Arrays – A Ray of Sunshine for your Programs

Arrays are a foundational data structure in many programming languages, especially those that come from the same genre as c++.  However, different languages treat arrays different, meaning that they have different “features”.

Reading: Overland Chapter 6 – sections 6.1 (6.1.1 only) and 6.2.

Why, why, why? Why do we need arrays?

This is a great question.  You’ve likely covered this in another language before, but I’ll review some of the motivations here.

Consider the scenario of writing a simple program to manage test grades for a middle school teacher.  If the class has 30 students, to store all of the test grades for one exam, you’d need 30 individual variables (not counting any that you’d need for basic statistics such as mean and standard deviation).  Summing the scores would become an unwieldy adventure in both ensuring you have all of the correct variables accounted for as well as making sure that you don’t accidentally put a ‘-‘ where you meant to put a ‘+’.  Extend this scenario to the case where you might be in a class with 500 of your closest friends taking an outrageously interesting class…perhaps an advanced c++ class!  Quickly, the notion of maintaining an individual variable for every piece of data becomes ludicrous.

So, programming languages such as C++ provide a mechanism to store a “collection” of data that is accessible with a single identifier (the array name) and some type of numerical offset. Typically (and this is certainly true for C++ as well as Java), the basic, 1-dimensional array concept can be extended to allow for arrays of multiple dimensions.  For example, you can think of a 2D array in the grade book example above as a data structure to store the test scores for all students for more than 1 exam.  We’ll get into multidimensional arrays soon.

Differences between Java and C++ arrays

There are some big differences between how arrays are handled in Java and in C++.  Not paying attention to them can cause some serious headaches – so watch out.

  1. Object vs. Primitive
    • Java: Arrays are objects.  That means that they can be “queried” for information.  Probably the most used aspect of array objects in Java is to query them for their length (perhaps in a for loop).  You probably are also familiar with the idea of the ArrayOutOfBounds exception that is thrown when you try to access an array element that doesn’t actually exist.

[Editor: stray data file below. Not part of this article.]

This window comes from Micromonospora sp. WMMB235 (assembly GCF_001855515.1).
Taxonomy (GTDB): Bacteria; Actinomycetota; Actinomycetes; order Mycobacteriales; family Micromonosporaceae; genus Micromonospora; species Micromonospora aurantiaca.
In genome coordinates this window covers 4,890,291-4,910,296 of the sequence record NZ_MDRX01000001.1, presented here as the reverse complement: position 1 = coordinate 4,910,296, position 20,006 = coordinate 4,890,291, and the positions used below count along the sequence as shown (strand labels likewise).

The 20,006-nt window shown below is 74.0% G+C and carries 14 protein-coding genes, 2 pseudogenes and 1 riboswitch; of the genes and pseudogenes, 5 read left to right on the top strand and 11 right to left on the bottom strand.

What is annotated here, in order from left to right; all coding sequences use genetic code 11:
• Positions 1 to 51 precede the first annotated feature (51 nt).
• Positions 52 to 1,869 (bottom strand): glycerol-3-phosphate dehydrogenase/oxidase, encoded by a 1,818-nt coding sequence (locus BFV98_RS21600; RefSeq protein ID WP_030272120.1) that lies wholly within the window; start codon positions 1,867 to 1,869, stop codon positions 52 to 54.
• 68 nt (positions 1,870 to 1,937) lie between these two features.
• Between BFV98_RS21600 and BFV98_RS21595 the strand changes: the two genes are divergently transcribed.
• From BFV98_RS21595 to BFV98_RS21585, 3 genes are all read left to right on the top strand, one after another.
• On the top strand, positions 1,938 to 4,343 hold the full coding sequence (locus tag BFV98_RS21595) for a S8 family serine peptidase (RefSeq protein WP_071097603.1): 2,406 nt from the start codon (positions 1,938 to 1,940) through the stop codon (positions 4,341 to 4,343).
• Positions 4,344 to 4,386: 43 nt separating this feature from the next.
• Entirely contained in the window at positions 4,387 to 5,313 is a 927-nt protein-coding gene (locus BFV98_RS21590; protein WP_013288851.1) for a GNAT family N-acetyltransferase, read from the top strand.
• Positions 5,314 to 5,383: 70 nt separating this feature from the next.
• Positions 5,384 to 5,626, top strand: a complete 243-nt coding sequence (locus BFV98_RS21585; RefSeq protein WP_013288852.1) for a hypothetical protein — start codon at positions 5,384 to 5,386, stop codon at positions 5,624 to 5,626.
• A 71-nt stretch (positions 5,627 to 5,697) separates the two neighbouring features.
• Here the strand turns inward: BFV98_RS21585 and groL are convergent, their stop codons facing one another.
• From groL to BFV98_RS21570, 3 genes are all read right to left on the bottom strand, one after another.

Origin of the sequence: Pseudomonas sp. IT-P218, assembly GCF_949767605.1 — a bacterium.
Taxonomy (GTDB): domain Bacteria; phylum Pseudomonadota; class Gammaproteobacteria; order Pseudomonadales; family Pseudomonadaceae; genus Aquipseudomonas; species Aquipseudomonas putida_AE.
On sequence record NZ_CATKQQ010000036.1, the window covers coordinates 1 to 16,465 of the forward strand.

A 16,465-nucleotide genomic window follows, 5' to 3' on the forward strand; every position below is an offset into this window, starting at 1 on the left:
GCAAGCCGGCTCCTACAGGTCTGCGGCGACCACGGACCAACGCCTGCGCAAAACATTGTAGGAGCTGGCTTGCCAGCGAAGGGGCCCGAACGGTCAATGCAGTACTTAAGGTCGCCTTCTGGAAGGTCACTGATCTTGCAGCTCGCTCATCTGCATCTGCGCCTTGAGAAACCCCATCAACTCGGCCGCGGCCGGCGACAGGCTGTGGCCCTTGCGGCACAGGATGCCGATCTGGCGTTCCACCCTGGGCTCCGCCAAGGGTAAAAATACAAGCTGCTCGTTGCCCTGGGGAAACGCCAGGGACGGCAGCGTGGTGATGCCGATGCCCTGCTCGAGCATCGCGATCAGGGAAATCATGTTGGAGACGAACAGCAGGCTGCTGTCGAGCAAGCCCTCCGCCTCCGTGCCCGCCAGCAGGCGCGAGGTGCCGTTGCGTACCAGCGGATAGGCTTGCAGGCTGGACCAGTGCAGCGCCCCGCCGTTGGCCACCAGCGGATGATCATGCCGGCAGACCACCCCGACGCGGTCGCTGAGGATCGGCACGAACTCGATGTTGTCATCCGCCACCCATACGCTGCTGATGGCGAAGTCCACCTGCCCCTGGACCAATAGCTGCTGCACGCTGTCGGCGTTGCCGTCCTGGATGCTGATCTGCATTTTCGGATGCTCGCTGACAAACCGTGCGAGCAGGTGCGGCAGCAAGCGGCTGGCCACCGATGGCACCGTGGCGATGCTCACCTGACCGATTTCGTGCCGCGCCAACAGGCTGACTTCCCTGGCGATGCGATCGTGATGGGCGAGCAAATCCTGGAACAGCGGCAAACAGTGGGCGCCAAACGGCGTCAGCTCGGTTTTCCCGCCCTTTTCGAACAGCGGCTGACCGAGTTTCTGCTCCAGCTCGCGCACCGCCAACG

• C++: Arrays are not objects; they are more primitive structures to the language.  Since they’re not objects, you can’t ask them for their length.  They won’t throw an exception if you try to go outside their bounds.  These are the things that cause headaches.
  2. Allocation
    • Java: Since arrays are objects, they are allocated at runtime (using the new operator).  Remember seeing something like int [] data = new int[20]; in your code?
    • C++: Arrays can be allocated at compile-time.  You may see something like int data[20]; in c++.  That is completely legal.  It is possible to allocate arrays at runtime as well in C++, but we’ll get to that a little later.
  3. Bounds Checking
    • Java: An array will not allow you as the programmer to go past its bounds.  If you allocate 10 elements, you can’t then attempt to access the 12 location – Java will throw a run-time exception and shut you down!
    • C++: Remember, arrays in C++ aren’t objects – they’re primitives.  So, if you allocate 10 elements and then attempt to access the 12 element (which doesn’t actually exist), nothing will stop you.  You may think, “wow, that’s dumb.”  But, what you give up in protection you gain in a certain increase in efficiency.  Also, don’t fret – there are Java-like array containers in C++.  But, we need to understand the basics first before we learn the library containers.

Here are some YouTube videos to cover some of the syntax and other explanations.  Video 01, Video 02, Video 03.

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